Funny the things I remember most, beyond watching the news unfold around me. I remember wondering if I should go to work only to get the call that we were evacuating to be safe. I wondered how to explain this to our daughter because we would have to tell her. The Pentagon was just a few miles away and well, everything was changed. We called friends and family to make sure they weren’t in the Pentagon that day and we called simply to say, “I love you.” I remember the silence that evening more than anything else. Living outside of Washington, DC the sky was always full of planes flying over and cars rushing between work and home and sports fields. Not that night. All we could hear were fighters flying over for our protection. That night we drove to churches to pray. We walked the streets in dark quietness because all the stores were closed. As a nation, we simply shut down.
In the days following we were changed people. We cried openly at work and in the grocery stores, and people placed their hands on our shoulder because they understood. We let people pull out in front of us and nodded in shared grief. We held onto our children and wondered if it was safe to let them continue to live. We were kind and gentle with each other as we processed what was happening in the places near to us. We came to understand that we had to get back up and live our lives to show the world and the people who wished us harm that we were stronger than them. We had to show we were a nation united and that together we would recover.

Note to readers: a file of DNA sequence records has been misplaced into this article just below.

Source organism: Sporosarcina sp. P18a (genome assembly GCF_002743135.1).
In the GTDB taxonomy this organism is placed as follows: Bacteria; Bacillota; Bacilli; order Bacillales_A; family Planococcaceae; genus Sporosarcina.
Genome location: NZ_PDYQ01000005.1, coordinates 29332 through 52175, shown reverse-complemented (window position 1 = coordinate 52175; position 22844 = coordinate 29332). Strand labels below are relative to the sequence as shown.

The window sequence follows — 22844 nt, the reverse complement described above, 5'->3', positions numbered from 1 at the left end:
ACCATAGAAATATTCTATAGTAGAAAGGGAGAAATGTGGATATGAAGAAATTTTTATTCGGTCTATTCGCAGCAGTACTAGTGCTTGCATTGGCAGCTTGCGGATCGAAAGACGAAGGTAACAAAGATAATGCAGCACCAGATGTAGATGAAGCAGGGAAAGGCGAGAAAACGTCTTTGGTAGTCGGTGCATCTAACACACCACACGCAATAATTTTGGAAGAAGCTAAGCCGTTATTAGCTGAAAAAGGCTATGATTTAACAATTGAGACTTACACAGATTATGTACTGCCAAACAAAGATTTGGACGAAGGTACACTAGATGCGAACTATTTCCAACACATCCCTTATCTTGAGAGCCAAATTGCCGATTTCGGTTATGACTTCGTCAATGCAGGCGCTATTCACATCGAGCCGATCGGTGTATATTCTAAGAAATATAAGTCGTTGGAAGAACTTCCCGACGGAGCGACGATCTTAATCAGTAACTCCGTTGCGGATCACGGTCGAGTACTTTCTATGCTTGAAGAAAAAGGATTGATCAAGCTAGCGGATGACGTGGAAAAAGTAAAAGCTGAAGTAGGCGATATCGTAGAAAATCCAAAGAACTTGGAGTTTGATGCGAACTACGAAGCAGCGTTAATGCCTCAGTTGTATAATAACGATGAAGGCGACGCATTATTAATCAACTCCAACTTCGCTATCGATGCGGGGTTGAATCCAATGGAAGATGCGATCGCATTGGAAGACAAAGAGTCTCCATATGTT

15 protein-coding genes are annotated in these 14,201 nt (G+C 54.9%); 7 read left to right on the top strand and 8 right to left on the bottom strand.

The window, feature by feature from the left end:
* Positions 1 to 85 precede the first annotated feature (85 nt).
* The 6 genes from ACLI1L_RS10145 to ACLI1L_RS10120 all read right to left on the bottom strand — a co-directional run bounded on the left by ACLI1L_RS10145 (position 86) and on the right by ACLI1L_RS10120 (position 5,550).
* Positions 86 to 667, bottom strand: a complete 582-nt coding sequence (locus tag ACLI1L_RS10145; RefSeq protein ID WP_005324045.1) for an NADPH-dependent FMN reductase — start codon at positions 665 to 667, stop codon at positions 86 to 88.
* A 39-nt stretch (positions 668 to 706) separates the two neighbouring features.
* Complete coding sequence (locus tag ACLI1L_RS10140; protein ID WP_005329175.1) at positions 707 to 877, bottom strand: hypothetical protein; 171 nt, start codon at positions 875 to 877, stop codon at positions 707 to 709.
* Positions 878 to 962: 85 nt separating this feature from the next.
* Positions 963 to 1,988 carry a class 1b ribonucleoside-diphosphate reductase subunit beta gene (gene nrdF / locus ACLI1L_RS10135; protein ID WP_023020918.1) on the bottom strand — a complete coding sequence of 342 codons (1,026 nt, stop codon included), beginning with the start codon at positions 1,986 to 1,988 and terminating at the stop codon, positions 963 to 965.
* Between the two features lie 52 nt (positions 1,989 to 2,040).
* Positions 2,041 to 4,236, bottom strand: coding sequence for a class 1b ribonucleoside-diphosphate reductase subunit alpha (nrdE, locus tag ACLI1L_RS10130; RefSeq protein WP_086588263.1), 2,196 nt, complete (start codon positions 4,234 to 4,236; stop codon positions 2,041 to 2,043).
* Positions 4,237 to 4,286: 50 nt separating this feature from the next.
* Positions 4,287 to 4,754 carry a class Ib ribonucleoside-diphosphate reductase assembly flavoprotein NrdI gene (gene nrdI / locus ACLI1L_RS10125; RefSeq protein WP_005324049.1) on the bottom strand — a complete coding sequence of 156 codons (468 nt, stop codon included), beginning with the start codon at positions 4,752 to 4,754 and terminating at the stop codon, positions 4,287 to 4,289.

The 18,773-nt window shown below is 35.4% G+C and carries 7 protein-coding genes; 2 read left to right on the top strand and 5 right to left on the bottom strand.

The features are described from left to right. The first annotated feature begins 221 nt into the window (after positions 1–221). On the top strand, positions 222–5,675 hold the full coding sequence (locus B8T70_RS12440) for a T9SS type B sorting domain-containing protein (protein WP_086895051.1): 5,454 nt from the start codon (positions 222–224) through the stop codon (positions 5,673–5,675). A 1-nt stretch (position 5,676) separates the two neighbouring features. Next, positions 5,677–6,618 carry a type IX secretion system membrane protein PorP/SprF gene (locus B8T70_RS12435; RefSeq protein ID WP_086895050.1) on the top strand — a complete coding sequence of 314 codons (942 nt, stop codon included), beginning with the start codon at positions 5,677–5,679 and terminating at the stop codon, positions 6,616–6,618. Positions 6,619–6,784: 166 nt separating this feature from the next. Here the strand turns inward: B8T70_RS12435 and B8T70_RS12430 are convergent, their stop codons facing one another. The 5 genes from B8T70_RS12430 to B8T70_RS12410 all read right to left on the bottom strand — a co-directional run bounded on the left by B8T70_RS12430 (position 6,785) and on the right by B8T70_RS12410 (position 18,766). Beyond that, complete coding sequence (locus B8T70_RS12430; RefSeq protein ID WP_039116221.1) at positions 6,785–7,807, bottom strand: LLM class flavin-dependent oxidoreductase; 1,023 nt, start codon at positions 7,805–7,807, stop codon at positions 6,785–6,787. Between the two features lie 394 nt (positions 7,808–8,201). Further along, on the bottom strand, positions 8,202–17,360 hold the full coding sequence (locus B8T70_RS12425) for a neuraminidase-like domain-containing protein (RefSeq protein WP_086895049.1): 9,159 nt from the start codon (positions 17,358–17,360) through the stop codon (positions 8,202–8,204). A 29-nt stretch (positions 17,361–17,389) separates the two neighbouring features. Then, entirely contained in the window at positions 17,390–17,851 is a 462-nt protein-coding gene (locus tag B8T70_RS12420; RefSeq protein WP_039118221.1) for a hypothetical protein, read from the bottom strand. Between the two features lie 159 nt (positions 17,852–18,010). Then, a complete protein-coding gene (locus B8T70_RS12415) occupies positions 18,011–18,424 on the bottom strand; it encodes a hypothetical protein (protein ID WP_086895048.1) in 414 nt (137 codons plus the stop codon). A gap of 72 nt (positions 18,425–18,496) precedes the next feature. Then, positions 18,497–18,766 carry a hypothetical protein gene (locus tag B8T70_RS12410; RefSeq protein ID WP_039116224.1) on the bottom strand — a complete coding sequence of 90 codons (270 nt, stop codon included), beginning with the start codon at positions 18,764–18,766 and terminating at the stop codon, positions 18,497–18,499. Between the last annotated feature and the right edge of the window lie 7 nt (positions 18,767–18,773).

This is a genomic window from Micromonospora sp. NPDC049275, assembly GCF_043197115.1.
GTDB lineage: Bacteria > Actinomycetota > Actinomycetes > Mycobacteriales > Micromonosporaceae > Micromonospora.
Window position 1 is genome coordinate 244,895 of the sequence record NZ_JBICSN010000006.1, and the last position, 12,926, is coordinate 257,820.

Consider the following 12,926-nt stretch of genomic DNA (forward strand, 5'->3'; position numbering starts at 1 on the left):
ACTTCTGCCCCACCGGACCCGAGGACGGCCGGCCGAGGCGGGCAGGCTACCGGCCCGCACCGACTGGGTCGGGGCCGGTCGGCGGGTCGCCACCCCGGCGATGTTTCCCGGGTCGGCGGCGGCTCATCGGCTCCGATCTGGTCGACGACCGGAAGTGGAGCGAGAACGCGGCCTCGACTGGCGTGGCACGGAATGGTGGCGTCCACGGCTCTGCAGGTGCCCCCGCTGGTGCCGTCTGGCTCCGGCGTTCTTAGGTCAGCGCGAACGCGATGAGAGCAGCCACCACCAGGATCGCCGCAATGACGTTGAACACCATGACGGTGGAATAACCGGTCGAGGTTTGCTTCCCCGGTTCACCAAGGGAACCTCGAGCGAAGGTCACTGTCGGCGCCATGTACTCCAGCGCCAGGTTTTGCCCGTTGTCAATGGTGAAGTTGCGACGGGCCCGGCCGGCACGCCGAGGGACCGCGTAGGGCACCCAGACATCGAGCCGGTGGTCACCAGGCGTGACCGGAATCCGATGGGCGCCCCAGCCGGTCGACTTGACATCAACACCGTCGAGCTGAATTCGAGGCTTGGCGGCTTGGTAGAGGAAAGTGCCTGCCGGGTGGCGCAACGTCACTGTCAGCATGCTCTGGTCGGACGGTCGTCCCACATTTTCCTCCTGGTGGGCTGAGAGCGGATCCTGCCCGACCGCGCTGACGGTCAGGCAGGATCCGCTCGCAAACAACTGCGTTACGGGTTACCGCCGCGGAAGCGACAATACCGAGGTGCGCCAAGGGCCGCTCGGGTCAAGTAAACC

As you head out today under the cloud of such enormous loss, I pray that you will remember who we were for those few days after. We are still kind, compassionate, praying people. We can still set aside our political and religious bickering to find a way support each other. We can still let someone pull out in front of us and not blow our horn when someone doesn’t move as quickly as we think they should. We can still help our neighbor if they are struggling. We can still ask a stranger if they are ok. We can still gather together, hold hands, and pray for our country. We can rise up from the ashes of that day and honor the memories of 9/11 by being good to one another. Who knows, maybe today could begin anew a nation where we turn off the TV and turn to our families. Maybe today we will pick up the phone and check to make sure a friend is doing ok. Maybe tonight we will remember to say prayers with our kids and tell them how we love them. And maybe tomorrow we can carry on as if every day is the day after.
Dear Lord, out of the shadows of our grief and sadness may we find new hope and light. Lord, make us a people who care for one another, who help each other, and who pray for our nation. Lord help us to remember out of evil, good will prevail. Make us a people of compassion with giving hearts that change our neighborhoods and that brings renewed joy and hope for the future.
As I lay out my plans, I have found it helpful to have someone who will ask me the questions I don’t want anyone to ask me. I have a coach and a spiritual director who does a great job of seeing into my carefully concocted plan and finding the areas that I am avoiding because it might cause me to regroup and take new action. As much as I dread these questions, they get at the meat of what God intends for my plans and away from how I envision things. Some may call this an accountability partner, other wise counsel, or maybe just a concerned friend. Whatever title you give this person, make sure you have someone who will tell you what you don’t’ want to hear—and this applies especially to relationship building! Continue reading →